U.S. metal tariffs will raise Fiat Chrysler Automobiles NV's 2019 costs by $300 million to $350 million, or about $135 to $160 per vehicle, Reuters reported Jan. 14, citing a statement made by the company's CEO Mike Manley during the Detroit Auto Show.
Manley's projections were based on the automaker's 2018 U.S. sales, the report said. The company later confirmed the executive's comments to S&P Global Market Intelligence.
Fiat is not the only automaker feeling the pinch as car companies producing vehicles in the U.S. have to contend with U.S. steel and aluminum prices being driven higher by Trump administration tariffs, Reuters noted.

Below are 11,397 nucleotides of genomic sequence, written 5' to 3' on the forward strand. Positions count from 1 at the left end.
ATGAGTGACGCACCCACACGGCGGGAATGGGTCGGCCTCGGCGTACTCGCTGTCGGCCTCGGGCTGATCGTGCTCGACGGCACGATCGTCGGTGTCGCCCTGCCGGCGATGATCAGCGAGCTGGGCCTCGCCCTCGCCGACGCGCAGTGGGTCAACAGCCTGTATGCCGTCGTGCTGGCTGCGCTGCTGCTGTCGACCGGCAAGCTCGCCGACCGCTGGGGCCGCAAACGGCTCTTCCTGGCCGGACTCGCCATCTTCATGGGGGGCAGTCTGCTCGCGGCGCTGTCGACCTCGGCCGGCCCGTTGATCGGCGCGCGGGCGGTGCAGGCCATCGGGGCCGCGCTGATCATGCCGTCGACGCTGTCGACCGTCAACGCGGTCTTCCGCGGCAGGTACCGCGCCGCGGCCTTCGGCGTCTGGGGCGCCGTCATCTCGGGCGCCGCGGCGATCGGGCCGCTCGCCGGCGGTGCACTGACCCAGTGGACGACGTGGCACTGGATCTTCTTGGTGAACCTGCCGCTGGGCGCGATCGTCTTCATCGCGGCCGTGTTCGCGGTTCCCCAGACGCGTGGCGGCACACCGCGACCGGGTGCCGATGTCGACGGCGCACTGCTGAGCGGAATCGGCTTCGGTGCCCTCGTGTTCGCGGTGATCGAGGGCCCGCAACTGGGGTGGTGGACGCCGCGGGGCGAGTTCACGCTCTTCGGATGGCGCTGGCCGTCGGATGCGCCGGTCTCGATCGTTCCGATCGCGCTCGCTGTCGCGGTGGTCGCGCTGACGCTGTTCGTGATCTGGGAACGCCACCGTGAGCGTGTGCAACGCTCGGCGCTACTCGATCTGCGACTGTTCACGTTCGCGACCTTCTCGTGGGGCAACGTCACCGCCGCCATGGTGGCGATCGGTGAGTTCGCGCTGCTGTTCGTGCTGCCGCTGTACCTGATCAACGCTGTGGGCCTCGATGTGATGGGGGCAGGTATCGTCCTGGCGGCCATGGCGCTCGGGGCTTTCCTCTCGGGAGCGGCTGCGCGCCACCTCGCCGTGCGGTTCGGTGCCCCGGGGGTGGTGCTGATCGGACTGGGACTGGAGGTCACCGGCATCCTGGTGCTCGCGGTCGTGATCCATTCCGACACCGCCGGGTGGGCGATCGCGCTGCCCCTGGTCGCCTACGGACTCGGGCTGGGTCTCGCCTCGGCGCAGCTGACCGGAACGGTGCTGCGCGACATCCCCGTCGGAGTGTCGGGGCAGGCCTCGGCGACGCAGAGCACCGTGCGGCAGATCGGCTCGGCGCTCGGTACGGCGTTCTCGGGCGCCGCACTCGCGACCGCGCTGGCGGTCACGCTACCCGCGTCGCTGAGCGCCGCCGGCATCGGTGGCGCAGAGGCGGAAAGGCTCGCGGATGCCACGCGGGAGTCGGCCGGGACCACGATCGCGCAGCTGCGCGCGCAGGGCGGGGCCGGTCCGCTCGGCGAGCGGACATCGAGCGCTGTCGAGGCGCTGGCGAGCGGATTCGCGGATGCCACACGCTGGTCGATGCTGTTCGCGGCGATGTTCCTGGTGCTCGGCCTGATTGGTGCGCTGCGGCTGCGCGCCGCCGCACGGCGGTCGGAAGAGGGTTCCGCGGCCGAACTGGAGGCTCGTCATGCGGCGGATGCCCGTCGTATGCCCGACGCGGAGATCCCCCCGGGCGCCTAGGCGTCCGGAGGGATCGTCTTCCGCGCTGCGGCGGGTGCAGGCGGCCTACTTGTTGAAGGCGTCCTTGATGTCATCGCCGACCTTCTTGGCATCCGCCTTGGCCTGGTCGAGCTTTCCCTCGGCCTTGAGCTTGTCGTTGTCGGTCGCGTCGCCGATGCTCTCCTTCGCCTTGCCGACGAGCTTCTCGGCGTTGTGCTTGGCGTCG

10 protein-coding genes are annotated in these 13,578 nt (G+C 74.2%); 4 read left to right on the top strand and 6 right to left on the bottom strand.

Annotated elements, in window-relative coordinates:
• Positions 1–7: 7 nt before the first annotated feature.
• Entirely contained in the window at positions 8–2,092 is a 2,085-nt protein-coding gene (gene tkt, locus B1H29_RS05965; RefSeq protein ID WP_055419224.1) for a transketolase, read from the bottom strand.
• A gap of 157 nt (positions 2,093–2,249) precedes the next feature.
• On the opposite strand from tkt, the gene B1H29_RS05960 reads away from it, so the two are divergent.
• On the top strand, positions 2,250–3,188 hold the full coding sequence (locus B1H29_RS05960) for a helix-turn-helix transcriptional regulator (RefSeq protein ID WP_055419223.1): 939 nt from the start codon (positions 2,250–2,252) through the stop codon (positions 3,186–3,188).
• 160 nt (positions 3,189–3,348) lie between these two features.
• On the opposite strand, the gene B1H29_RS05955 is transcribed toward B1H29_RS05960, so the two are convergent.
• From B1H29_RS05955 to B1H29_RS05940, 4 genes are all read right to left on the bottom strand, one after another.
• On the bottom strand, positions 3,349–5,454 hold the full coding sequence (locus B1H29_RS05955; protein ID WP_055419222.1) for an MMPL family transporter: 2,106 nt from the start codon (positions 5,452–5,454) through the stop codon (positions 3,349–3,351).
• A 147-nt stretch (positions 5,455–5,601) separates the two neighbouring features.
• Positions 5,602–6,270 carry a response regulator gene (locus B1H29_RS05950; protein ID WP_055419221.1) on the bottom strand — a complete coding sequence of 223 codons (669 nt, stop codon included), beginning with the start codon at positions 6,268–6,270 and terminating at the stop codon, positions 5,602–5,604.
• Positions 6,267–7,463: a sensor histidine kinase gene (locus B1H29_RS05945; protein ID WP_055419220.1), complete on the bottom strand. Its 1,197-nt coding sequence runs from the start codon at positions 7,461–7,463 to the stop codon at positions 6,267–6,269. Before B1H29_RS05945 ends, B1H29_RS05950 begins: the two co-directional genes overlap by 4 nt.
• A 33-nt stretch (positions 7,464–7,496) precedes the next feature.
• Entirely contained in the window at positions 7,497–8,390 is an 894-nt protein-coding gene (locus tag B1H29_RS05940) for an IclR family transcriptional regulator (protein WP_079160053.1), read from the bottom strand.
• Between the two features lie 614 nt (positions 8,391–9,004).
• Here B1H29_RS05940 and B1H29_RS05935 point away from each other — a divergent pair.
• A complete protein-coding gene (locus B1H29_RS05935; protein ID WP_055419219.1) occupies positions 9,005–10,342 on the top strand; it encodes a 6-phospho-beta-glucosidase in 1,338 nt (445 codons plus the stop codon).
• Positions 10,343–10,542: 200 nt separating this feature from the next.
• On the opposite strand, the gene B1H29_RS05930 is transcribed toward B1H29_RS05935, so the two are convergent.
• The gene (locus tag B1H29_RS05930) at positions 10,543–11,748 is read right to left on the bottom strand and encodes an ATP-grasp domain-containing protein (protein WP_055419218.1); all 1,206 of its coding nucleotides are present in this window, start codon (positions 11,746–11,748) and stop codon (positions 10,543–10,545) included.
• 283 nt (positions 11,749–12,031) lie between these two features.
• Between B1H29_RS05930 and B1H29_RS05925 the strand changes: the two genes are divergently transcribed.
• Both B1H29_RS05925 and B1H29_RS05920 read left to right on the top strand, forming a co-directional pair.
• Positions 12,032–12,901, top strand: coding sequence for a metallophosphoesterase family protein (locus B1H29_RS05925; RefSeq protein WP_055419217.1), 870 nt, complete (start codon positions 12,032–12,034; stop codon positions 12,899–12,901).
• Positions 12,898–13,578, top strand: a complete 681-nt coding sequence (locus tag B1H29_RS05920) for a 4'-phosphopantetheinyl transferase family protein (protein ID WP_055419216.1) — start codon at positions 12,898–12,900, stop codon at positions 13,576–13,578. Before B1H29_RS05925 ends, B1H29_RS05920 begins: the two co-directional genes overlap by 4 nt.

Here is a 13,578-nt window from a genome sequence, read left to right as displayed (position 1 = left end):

Toyota Motor Corp. has had to increase prices three times due to the higher tariff costs, Reuters said, citing Bob Carter, executive vice president for North American sales, who estimates that the tariffs have caused about a $600 dollar spike in industry vehicles prices.
Ford Motor Co. and General Motors Co. are also taking a beating and the auto industry has expressed its concern amid efforts by the administration to negotiate a new deal with China in hopes of avoiding new tariffs, Reuters said. Meanwhile, a new regional trade agreement with Canada and Mexico still needs the green light from Congress.
"Those are headwinds ... it's our job to run the business to offset those headwinds," General Motors President Mark Reuss told Reuters.
General Motors on Jan. 11 raised its adjusted diluted EPS and free cash flow outlook for fiscal 2019 and Chief Executive Mary Barra stuck to her plans to target five North American factories for closure and cut nearly 15,000 jobs overall, Reuters noted.
Vehicle demand is expected to slow in the U.S. and China in 2019, the report said.